Patients seeking the Provenge prostate cancer vaccine may wait a year or more because Dendreon can only produce enough to meet about 2 percent of demand. The shortage is expected to last until at least mid-2011 while Dendreon works on getting three plants up and running to capacity,Bloomberg News writes. Meanwhile, hospitals are creating waiting lists as they determine who should be eligible.
“Until the capacity issues can be addressed, this will not be an effective agent,” Chris Logothetis, head of prostate cancer research at MD Anderson in Houston, tells the news service. "The waiting list - even as we are telling patients we’re not starting a waiting list because we are inundated - is more than 50 patients. This is going to be a problem.”
About 200,000 new prostate cancer patients are identified each year, Bloomberg writes, and as many as 20 percent of patients may qualify for Provenge, Logothetis says. But it takes about a month to prepare each custom-made course of Provenge, Dendreon coo Hans Bishop tells Bloomberg. Dendreon plans to make enough to accommodate 2,000 patients in the first year, falling short of the 100,000 patients with advanced tumors who may be eligible to be vaccinated.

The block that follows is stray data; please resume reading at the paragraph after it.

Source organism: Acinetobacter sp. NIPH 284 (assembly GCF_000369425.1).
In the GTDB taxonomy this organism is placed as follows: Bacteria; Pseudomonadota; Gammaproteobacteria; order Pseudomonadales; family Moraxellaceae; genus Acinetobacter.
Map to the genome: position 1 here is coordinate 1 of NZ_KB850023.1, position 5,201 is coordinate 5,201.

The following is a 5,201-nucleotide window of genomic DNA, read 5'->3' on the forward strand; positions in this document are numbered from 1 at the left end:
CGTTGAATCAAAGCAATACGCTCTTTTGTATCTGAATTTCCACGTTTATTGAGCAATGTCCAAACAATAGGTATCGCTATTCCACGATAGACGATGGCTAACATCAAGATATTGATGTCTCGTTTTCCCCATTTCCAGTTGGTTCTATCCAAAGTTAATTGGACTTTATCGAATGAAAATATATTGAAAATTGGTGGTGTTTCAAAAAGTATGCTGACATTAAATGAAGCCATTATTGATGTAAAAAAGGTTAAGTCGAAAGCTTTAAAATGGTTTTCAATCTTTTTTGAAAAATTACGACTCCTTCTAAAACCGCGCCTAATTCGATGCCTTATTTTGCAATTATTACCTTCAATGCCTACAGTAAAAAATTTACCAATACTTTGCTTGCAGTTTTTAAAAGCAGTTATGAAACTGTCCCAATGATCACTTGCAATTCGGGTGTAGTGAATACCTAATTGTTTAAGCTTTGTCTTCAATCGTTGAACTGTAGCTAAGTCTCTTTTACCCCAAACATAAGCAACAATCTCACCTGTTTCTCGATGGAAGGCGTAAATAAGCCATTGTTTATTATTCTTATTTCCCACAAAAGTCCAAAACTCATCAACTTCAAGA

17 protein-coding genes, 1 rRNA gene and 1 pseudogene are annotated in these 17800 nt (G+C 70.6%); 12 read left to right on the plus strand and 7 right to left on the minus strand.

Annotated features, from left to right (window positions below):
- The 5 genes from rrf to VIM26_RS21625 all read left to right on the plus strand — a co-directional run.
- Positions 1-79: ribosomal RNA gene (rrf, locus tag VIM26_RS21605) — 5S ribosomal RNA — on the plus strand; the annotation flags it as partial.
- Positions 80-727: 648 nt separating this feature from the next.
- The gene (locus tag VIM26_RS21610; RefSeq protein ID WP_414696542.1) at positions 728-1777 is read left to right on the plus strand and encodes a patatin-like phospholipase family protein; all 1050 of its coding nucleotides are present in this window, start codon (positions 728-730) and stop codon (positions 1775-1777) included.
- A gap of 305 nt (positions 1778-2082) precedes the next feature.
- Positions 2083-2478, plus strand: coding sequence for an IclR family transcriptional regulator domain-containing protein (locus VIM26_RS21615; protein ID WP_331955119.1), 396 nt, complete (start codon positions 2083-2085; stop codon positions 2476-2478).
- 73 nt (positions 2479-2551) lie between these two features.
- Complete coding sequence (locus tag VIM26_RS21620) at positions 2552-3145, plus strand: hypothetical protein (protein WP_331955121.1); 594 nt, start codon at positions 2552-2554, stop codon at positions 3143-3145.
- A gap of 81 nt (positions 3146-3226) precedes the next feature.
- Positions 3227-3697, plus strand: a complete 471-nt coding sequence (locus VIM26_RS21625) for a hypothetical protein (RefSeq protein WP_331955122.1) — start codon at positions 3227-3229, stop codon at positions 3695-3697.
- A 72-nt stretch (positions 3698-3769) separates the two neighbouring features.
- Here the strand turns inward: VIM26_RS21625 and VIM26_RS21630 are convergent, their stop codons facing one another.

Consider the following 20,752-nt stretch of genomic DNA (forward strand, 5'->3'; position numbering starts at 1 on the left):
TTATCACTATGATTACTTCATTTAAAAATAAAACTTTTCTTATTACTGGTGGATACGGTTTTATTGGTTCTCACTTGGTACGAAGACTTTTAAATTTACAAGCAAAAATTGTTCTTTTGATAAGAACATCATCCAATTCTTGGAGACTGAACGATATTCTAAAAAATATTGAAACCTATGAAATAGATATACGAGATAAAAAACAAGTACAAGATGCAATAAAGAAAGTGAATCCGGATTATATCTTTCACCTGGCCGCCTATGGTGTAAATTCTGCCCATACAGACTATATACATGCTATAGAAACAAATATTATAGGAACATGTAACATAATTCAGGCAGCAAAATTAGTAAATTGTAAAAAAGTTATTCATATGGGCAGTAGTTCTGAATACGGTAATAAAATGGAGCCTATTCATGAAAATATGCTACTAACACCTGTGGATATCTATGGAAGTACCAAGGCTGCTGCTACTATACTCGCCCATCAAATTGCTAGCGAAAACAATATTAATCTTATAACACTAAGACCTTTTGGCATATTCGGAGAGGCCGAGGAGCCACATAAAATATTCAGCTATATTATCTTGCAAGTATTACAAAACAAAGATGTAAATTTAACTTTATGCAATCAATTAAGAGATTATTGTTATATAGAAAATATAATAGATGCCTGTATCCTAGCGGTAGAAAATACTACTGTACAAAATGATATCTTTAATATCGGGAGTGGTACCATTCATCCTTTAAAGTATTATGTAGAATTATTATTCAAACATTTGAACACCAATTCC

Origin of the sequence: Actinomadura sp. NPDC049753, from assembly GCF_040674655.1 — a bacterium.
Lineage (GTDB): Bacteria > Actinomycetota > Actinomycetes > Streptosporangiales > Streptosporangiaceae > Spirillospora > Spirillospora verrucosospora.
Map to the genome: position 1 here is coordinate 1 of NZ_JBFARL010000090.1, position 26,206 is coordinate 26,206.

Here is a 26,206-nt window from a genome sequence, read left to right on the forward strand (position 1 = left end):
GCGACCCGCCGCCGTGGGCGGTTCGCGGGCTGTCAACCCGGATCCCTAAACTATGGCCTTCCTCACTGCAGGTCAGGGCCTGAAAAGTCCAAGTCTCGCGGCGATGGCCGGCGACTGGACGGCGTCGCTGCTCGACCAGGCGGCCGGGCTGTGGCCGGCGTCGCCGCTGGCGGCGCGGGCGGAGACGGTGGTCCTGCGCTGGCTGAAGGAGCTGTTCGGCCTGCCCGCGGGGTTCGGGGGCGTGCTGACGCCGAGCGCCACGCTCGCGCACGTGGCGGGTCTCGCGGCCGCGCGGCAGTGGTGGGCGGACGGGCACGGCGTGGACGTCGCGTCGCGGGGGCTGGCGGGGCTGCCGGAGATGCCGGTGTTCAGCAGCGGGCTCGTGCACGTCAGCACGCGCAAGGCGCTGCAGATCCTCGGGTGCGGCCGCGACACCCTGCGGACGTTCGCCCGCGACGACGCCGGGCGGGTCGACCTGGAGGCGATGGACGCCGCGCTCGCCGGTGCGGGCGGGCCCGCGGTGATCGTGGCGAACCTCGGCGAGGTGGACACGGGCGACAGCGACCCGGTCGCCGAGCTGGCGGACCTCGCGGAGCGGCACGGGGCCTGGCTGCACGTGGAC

“It’s an unfortunate reality that there is not enough manufacturing capacity, but it’s a difficult process,” T. Rowe Price portfolio manager Kris Jenner tells Bloomberg. “The company has to be responsible to the shareholders that made this a reality; they also have to be responsible to the patients who are in line. Hopefully after we exit 2011, the availability will become much better.”
The vaccine maker, by the way, has yet to strike a foreign distribution deal with a larger company. However, such a move would lessen Dendreon's value, assuming management might want to sell the company, which Wall Street views as an eventual goldmine. After all, a potential buyer would be happier buying global rights instead of having to share - unless the buyer is the same company that strikes a distribution deal. By taking a cautious approach to manufacturing, meanwhile, Dendreon execs also reduce the odds of a mishap that could cast a pall over long-term value.